• I don’t usually write about holiday/romance things on here but I had to watch Lindsay Lohan’s return in Falling for Christmas. I’m not the audience for this so I won’t really comment on it, but I did love the nod to “Jingle Bell Rock” from her Mean Girl days...
  • Blockbuster: I didn’t especially like this, but it was an okay show to kind of just watch with Dennis when we needed to take a break. I don’t know that I’ll necessarily jump if there’s a season 2 though. I will say that while streaming is great, I do miss going to the video store and mining the horror section for classics, sequels, and weird titles that I’d never heard of.
  • Big Mouth, Season 6: As usual, I flew through this season because I just adore this show. I appreciated how they tackled gender and sexuality this season and I remain so jealous that this type of show and discourse wasn’t available when I was growing up, but I’m so happy these conversations are happening now.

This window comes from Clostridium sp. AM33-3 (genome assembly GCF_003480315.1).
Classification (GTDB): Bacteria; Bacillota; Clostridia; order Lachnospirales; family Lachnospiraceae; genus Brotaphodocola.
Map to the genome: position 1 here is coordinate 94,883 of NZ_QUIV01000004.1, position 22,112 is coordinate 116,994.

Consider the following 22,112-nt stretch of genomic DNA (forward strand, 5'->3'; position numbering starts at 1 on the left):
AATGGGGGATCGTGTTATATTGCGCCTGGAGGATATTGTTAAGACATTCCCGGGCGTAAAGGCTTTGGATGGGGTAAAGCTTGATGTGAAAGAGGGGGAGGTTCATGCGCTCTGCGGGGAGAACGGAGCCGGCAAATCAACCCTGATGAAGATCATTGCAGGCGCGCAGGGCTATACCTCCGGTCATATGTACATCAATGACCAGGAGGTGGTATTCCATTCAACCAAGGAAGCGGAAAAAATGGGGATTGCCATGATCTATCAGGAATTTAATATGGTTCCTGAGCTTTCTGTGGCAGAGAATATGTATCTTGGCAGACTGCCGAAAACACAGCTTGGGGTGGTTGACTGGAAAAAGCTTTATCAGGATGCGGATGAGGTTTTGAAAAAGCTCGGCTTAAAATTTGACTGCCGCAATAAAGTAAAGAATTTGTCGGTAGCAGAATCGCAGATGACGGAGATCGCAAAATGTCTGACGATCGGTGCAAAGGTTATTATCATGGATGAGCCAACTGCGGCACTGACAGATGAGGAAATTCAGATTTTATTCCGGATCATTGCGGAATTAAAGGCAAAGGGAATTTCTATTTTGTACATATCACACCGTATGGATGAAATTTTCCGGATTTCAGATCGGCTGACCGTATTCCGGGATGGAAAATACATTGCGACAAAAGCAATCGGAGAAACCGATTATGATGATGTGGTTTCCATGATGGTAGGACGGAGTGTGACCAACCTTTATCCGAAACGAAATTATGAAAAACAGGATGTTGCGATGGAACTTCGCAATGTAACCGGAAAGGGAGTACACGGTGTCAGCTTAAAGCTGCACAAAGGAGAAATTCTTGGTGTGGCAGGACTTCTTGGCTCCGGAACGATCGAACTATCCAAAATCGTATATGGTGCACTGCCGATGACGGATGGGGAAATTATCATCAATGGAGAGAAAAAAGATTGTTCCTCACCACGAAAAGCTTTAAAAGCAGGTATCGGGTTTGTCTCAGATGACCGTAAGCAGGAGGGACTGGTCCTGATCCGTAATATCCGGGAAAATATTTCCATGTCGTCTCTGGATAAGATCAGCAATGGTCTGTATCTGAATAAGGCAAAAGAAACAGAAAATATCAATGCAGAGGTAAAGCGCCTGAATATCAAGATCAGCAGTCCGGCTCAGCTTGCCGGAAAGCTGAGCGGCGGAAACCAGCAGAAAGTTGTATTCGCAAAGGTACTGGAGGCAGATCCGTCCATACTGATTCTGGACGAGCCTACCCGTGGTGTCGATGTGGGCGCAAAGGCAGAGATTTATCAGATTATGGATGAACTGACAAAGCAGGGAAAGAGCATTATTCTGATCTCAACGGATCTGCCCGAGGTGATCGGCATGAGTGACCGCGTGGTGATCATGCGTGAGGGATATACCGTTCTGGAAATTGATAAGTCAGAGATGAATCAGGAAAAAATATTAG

Podcasts:


Also as a reminder, if you enjoy and appreciate the work we do here in The Madhouse, you can show your support for the blog by "buying a coffee" (or two!) for our madwoman in residence: me! As always, I thank you for your time and support and I look forward to serving you another dose of all things unsettling and horrifying soon.

Best,

Stephanie

Friday, November 18, 2022

Madhouse Author Interview: Lady of the House with Grace R. Reynolds

Hello Friends and Fiends--

Today in The Madhouse, I'm welcoming Grace R. Reynolds. Grace R. Reynolds is a native of the great state of New Jersey, where she was first introduced to the eerie and strange thanks to local urban legends of a devil creeping through the Pine Barrens. Since then, her curiosity about things that go bump in the night bloomed into creative expression as a dark poet, horror, and thriller fiction writer.

When Grace is not writing she can be found dreaming up macabre scenarios inspired by the mundane realities of life. Her debut collection of horror poetry “Lady of The House” was released in December 2021 by Curious Corvid Publishing.